Io is probably one of the most well-known moons in the solar system. Orbiting 422,000 kilometers above Jupiter, Io is the innermost of the four Galilean moons. Io, along with the other three Galilean moons, was first seen by Galileo in 1610, making them the first moons ever discovered (aside from Earth’s moon…which really wasn’t that hard to “discover”). Io has an orbital period of 42.5 hours, which means the moon orbits with such speed that amateur astronomers can actually observe its motions in a single night.
Io itself is the thirteenth largest object in the solar system and the fourth largest moon in both mass and diameter. It’s only slightly larger (in both categories) than Earth’s own moon. Io is named after the a Greek priestess of Hera, Io (obviously), who eventually became a lover of Zeus – the Greek equivalent of Jupiter.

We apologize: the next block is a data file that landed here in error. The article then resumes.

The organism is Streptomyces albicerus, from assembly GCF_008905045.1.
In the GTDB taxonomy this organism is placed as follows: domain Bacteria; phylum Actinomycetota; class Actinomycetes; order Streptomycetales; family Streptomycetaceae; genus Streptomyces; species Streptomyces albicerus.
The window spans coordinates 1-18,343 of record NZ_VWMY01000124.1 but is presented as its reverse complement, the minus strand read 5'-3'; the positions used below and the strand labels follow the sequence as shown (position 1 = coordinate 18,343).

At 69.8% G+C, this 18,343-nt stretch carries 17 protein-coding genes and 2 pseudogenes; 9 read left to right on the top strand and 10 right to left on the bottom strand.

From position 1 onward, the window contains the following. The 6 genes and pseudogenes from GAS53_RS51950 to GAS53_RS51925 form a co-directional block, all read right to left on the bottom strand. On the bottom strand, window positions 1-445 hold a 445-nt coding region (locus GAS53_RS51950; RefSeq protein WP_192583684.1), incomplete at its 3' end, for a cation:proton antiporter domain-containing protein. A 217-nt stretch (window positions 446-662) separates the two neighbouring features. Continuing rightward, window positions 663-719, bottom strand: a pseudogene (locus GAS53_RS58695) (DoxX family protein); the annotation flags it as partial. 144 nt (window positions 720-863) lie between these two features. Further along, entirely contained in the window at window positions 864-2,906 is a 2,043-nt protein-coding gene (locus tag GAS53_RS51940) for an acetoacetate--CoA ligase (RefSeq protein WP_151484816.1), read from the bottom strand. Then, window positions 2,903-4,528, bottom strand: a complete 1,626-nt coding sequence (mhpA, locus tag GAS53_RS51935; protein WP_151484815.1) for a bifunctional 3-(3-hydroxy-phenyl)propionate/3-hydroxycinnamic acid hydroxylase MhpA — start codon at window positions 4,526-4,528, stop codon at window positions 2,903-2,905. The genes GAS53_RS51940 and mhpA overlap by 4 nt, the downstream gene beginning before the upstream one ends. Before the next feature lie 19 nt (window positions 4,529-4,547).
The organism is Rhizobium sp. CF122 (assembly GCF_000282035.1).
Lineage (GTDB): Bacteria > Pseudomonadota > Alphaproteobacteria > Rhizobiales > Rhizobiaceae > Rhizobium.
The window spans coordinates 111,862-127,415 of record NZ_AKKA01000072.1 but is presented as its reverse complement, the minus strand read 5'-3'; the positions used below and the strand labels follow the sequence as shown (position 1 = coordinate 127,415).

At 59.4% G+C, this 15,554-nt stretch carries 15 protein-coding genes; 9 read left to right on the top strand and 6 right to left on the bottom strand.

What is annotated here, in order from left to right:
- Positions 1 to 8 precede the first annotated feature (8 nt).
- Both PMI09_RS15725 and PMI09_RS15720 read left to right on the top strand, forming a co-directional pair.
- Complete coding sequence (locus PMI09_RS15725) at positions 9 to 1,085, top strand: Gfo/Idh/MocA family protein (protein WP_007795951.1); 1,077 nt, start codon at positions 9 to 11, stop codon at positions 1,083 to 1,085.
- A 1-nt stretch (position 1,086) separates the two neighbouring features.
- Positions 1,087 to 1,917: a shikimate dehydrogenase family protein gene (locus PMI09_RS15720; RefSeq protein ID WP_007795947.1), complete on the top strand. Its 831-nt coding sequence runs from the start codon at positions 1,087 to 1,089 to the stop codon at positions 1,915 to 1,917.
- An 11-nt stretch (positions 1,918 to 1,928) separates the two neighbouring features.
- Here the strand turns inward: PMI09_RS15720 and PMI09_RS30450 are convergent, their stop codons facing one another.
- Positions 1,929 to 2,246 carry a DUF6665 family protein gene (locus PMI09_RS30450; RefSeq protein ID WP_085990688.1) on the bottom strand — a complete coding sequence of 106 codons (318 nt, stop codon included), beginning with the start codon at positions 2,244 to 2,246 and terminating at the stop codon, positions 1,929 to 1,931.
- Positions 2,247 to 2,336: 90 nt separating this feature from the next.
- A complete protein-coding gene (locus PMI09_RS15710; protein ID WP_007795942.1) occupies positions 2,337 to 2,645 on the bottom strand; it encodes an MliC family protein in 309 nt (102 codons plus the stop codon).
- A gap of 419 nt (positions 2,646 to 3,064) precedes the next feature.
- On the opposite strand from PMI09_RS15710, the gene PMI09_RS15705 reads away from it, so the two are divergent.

Io (the moon, not the priestess) is home to over 400 active volcanoes, making it the most geologically active body in the solar system. On Earth, geological activity is primarily the result of plate tectonics – in contrast, Io’s geological activity is a result of tidal heating caused by the gravitational pull of Jupiter and the other three Galilean moons. Tidal Heating “occurs through the tidal friction processes: orbital and rotational energy are dissipated as heat in the crust of the moons and planets involved.” All of this geological activity leads to another interesting feature for Io… an atmosphere.
Io is one of only three moons in our solar system with a substantial atmosphere (other moons, such as Rhea, Titania, and even our own moon have extremely thin, hardly noticeable atmospheres). Io’s atmosphere is primarily composed of sulfur dioxide and is about 100,000 times thinner than Earth’s (so I wouldn’t suggest breathing it for several reasons). Even though it’s so thin, the atmosphere is substantial enough for Io to experience weather and seasons, and it even has clouds.
Io is one of the most interesting moons in the solar system, from both a professional and amateur perspective.
This article is part of a series on the moons of Jupiter.